Capital gains tax is levied on capital gains. Capital gains are profits made from the sale of some kind of assets such as stocks, premium bonds, precious metals and real estate holdings. What determines whether it is a capital gain or loss is the difference between the sales price and the original price at which it was purchased. The capital gain tax is however calculated on the profit. Capital gains can only be calculated when the asset is sold. It is not concerned with how much is gained while it is held by the investor.

What am I taxed on?

Capital gains tax is paid when an asset is chargeable. The chargeable assets comprise personal possessions worth above the value of £6,000, any asset that is not your main apartment, shares (with the exemption of those listed as an investment or under the tax-free scheme), and assets that are used for business (not stock-in-trade). The application of rules can be complex. It is best to seek the help of a tax advisor or accountant in order to have a clearer understanding of what asset can be charged for capital gains tax upon disposal. You can always reach our accountancy firm for any enquiries.

What assets are tax-free?

Based on the provisions of TCGA 1992, certain assets are tax-free. They are considered below:

  • Winnings: Winnings from bets, lotteries and pools are tax-free
  • Compensations or damages received as a result of any loss suffered by an individual or corporate organisation or the asset in custody cannot be charged for gains
  • When a government issues savings certificate, securities or high premium bonds, it cannot be charged for gain when disposed of
  • Interest in settled property that is later disposed of cannot be charged for gains as well
  • Main residence and wasting assets cannot be charged
  • Gains made from the disposal of shares under the Business Expansion Scheme (BES) cannot be charged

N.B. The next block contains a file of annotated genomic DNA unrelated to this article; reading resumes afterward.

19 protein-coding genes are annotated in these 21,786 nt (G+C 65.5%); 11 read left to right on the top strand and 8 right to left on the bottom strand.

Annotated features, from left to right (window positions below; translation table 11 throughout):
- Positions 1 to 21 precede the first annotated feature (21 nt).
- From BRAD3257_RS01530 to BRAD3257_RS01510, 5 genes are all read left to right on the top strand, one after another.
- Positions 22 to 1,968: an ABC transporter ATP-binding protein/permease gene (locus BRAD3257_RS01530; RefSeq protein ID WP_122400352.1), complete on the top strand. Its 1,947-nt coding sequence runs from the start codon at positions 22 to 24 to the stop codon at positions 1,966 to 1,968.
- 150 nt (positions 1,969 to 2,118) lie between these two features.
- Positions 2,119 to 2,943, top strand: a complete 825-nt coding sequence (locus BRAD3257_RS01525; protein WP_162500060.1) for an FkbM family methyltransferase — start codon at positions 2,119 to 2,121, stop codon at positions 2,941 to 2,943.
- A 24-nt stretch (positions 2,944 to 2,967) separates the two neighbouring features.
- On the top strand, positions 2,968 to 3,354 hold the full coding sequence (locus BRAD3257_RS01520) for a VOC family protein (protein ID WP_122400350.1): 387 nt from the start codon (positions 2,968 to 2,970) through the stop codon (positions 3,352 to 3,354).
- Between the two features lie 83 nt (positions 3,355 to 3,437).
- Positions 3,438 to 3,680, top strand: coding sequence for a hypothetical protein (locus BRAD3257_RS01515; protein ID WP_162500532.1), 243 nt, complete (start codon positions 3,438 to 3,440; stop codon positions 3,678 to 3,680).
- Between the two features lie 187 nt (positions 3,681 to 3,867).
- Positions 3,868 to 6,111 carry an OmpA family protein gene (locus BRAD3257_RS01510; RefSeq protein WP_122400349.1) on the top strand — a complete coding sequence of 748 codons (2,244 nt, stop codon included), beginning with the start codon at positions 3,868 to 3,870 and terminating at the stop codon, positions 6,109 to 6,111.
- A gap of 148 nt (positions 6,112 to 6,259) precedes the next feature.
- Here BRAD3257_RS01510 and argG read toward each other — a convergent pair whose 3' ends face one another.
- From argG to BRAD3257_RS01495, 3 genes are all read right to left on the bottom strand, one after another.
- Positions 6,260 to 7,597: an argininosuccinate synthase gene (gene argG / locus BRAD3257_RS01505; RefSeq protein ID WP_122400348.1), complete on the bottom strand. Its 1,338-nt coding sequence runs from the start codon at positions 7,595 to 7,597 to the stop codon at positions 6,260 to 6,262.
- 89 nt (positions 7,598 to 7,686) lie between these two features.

What is CGT relief for SEIS-qualifying investment?

SEIS stand for Seed Enterprise Investment Shares enjoyed by UK taxpayers. It was introduced in 2012 by HMRC to small start-ups raise fund by providing a number of tax reliefs to any investor who holds share interest in the company. Thus; SEIS allows you to claim relief of about 78% or more on about £100,000 investment. On capital gains tax, there is an exemption on earnings from shares. Also, profits realised within a period of three business years and reinvested in SEIS enjoys capital gains exemption. Meanwhile, you should be aware that your SEIS tax-relief cannot be carried forward.

What about Gains and Losses on Investments?

Capital gain is regarded as the profit made when an original investment is disposed of while the capital loss is the loss when an investment is sold less than the original purchase value. To determine whether it is a gain or loss, the amount that has been gained is divided by the original amount invested. If the percentage appreciates, it is classed as a gain and vice versa. If you experience a loss in investment in a tax year, it is advisable to sell assets that have a good return on investment as soon as possible. The losses can be employed to compensate for gains in the same year.